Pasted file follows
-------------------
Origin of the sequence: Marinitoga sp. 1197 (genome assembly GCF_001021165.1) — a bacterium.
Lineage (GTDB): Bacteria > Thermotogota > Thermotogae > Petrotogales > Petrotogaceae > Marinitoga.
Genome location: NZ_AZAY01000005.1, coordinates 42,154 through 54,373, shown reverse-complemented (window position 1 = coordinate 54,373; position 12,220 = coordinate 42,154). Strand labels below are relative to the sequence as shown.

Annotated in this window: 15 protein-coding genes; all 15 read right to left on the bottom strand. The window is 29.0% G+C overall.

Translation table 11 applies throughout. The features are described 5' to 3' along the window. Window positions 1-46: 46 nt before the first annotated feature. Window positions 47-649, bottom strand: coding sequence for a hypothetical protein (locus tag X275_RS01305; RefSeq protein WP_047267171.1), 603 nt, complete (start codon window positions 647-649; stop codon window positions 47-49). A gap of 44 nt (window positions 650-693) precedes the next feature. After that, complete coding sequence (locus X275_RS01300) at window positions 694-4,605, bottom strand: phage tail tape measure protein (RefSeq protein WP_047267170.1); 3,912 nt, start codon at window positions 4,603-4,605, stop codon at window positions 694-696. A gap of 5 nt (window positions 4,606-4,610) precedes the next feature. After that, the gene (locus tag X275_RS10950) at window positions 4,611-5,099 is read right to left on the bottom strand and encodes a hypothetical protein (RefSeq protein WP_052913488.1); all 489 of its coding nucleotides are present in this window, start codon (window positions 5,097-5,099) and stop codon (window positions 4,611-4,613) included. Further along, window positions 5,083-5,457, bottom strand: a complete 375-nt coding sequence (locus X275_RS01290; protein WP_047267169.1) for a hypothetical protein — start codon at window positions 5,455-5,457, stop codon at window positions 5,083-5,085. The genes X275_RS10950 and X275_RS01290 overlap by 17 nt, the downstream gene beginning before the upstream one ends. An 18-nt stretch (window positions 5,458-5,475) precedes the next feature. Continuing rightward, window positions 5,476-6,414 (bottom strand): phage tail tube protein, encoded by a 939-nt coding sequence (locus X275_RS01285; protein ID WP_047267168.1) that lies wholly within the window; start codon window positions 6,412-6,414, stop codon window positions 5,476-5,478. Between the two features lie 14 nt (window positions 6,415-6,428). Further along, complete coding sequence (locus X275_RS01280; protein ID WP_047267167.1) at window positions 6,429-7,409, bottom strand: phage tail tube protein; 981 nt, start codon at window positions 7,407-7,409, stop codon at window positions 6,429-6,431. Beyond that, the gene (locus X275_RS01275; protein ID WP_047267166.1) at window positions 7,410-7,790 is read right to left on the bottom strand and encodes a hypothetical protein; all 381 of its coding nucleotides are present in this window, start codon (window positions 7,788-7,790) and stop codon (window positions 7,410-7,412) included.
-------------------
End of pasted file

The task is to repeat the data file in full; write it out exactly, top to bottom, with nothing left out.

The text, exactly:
Origin of the sequence: Marinitoga sp. 1197 (genome assembly GCF_001021165.1) — a bacterium.
Lineage (GTDB): Bacteria > Thermotogota > Thermotogae > Petrotogales > Petrotogaceae > Marinitoga.
Genome location: NZ_AZAY01000005.1, coordinates 42,154 through 54,373, shown reverse-complemented (window position 1 = coordinate 54,373; position 12,220 = coordinate 42,154). Strand labels below are relative to the sequence as shown.

Annotated in this window: 15 protein-coding genes; all 15 read right to left on the bottom strand. The window is 29.0% G+C overall.

Translation table 11 applies throughout. The features are described 5' to 3' along the window. Window positions 1-46: 46 nt before the first annotated feature. Window positions 47-649, bottom strand: coding sequence for a hypothetical protein (locus tag X275_RS01305; RefSeq protein WP_047267171.1), 603 nt, complete (start codon window positions 647-649; stop codon window positions 47-49). A gap of 44 nt (window positions 650-693) precedes the next feature. After that, complete coding sequence (locus X275_RS01300) at window positions 694-4,605, bottom strand: phage tail tape measure protein (RefSeq protein WP_047267170.1); 3,912 nt, start codon at window positions 4,603-4,605, stop codon at window positions 694-696. A gap of 5 nt (window positions 4,606-4,610) precedes the next feature. After that, the gene (locus tag X275_RS10950) at window positions 4,611-5,099 is read right to left on the bottom strand and encodes a hypothetical protein (RefSeq protein WP_052913488.1); all 489 of its coding nucleotides are present in this window, start codon (window positions 5,097-5,099) and stop codon (window positions 4,611-4,613) included. Further along, window positions 5,083-5,457, bottom strand: a complete 375-nt coding sequence (locus X275_RS01290; protein WP_047267169.1) for a hypothetical protein — start codon at window positions 5,455-5,457, stop codon at window positions 5,083-5,085. The genes X275_RS10950 and X275_RS01290 overlap by 17 nt, the downstream gene beginning before the upstream one ends. An 18-nt stretch (window positions 5,458-5,475) precedes the next feature. Continuing rightward, window positions 5,476-6,414 (bottom strand): phage tail tube protein, encoded by a 939-nt coding sequence (locus X275_RS01285; protein ID WP_047267168.1) that lies wholly within the window; start codon window positions 6,412-6,414, stop codon window positions 5,476-5,478. Between the two features lie 14 nt (window positions 6,415-6,428). Further along, complete coding sequence (locus X275_RS01280; protein ID WP_047267167.1) at window positions 6,429-7,409, bottom strand: phage tail tube protein; 981 nt, start codon at window positions 7,407-7,409, stop codon at window positions 6,429-6,431. Beyond that, the gene (locus X275_RS01275; protein ID WP_047267166.1) at window positions 7,410-7,790 is read right to left on the bottom strand and encodes a hypothetical protein; all 381 of its coding nucleotides are present in this window, start codon (window positions 7,788-7,790) and stop codon (window positions 7,410-7,412) included.